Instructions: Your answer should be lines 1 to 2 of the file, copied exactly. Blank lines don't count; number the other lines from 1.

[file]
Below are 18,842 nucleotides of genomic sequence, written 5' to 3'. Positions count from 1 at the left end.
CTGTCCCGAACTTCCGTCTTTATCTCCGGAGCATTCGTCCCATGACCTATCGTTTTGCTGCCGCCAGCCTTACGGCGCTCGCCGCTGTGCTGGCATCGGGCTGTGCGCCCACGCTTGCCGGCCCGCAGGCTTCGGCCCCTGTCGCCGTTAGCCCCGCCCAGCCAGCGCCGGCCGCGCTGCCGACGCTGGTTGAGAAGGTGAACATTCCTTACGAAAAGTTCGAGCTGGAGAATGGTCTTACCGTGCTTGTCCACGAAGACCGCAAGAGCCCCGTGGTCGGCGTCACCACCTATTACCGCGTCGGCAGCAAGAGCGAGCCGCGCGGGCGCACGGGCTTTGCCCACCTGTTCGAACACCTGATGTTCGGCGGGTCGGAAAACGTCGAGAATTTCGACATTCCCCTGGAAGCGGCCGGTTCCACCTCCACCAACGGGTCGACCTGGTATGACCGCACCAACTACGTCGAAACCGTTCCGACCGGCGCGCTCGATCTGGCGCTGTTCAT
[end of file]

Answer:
Below are 18,842 nucleotides of genomic sequence, written 5' to 3'. Positions count from 1 at the left end.
CTGTCCCGAACTTCCGTCTTTATCTCCGGAGCATTCGTCCCATGACCTATCGTTTTGCTGCCGCCAGCCTTACGGCGCTCGCCGCTGTGCTGGCATCGGGCTGTGCGCCCACGCTTGCCGGCCCGCAGGCTTCGGCCCCTGTCGCCGTTAGCCCCGCCCAGCCAGCGCCGGCCGCGCTGCCGACGCTGGTTGAGAAGGTGAACATTCCTTACGAAAAGTTCGAGCTGGAGAATGGTCTTACCGTGCTTGTCCACGAAGACCGCAAGAGCCCCGTGGTCGGCGTCACCACCTATTACCGCGTCGGCAGCAAGAGCGAGCCGCGCGGGCGCACGGGCTTTGCCCACCTGTTCGAACACCTGATGTTCGGCGGGTCGGAAAACGTCGAGAATTTCGACATTCCCCTGGAAGCGGCCGGTTCCACCTCCACCAACGGGTCGACCTGGTATGACCGCACCAACTACGTCGAAACCGTTCCGACCGGCGCGCTCGATCTGGCGCTGTTCAT